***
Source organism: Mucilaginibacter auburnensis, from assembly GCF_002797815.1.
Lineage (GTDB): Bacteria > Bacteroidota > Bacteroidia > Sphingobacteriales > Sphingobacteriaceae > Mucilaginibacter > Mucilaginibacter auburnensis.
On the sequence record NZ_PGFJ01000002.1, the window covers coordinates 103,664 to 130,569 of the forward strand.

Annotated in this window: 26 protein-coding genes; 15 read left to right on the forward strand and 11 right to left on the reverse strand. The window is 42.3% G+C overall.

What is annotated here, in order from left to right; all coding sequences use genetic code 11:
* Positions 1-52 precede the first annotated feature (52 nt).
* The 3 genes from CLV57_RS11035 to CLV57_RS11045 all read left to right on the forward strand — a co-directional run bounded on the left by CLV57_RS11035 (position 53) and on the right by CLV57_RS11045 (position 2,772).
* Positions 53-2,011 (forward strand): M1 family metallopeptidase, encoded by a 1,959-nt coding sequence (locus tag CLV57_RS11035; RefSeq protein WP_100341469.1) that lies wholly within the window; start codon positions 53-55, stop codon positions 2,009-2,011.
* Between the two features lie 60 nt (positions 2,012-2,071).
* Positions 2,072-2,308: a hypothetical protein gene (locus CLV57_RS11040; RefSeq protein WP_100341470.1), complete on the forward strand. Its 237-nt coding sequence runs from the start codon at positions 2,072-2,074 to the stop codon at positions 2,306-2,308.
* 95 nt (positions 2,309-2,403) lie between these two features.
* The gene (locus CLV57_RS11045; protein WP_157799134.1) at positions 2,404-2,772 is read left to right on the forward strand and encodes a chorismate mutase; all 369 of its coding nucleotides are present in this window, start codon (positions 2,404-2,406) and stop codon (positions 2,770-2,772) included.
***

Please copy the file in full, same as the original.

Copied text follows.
Source organism: Mucilaginibacter auburnensis, from assembly GCF_002797815.1.
Lineage (GTDB): Bacteria > Bacteroidota > Bacteroidia > Sphingobacteriales > Sphingobacteriaceae > Mucilaginibacter > Mucilaginibacter auburnensis.
On the sequence record NZ_PGFJ01000002.1, the window covers coordinates 103,664 to 130,569 of the forward strand.

Annotated in this window: 26 protein-coding genes; 15 read left to right on the forward strand and 11 right to left on the reverse strand. The window is 42.3% G+C overall.

What is annotated here, in order from left to right; all coding sequences use genetic code 11:
* Positions 1-52 precede the first annotated feature (52 nt).
* The 3 genes from CLV57_RS11035 to CLV57_RS11045 all read left to right on the forward strand — a co-directional run bounded on the left by CLV57_RS11035 (position 53) and on the right by CLV57_RS11045 (position 2,772).
* Positions 53-2,011 (forward strand): M1 family metallopeptidase, encoded by a 1,959-nt coding sequence (locus tag CLV57_RS11035; RefSeq protein WP_100341469.1) that lies wholly within the window; start codon positions 53-55, stop codon positions 2,009-2,011.
* Between the two features lie 60 nt (positions 2,012-2,071).
* Positions 2,072-2,308: a hypothetical protein gene (locus CLV57_RS11040; RefSeq protein WP_100341470.1), complete on the forward strand. Its 237-nt coding sequence runs from the start codon at positions 2,072-2,074 to the stop codon at positions 2,306-2,308.
* 95 nt (positions 2,309-2,403) lie between these two features.
* The gene (locus CLV57_RS11045; protein WP_157799134.1) at positions 2,404-2,772 is read left to right on the forward strand and encodes a chorismate mutase; all 369 of its coding nucleotides are present in this window, start codon (positions 2,404-2,406) and stop codon (positions 2,770-2,772) included.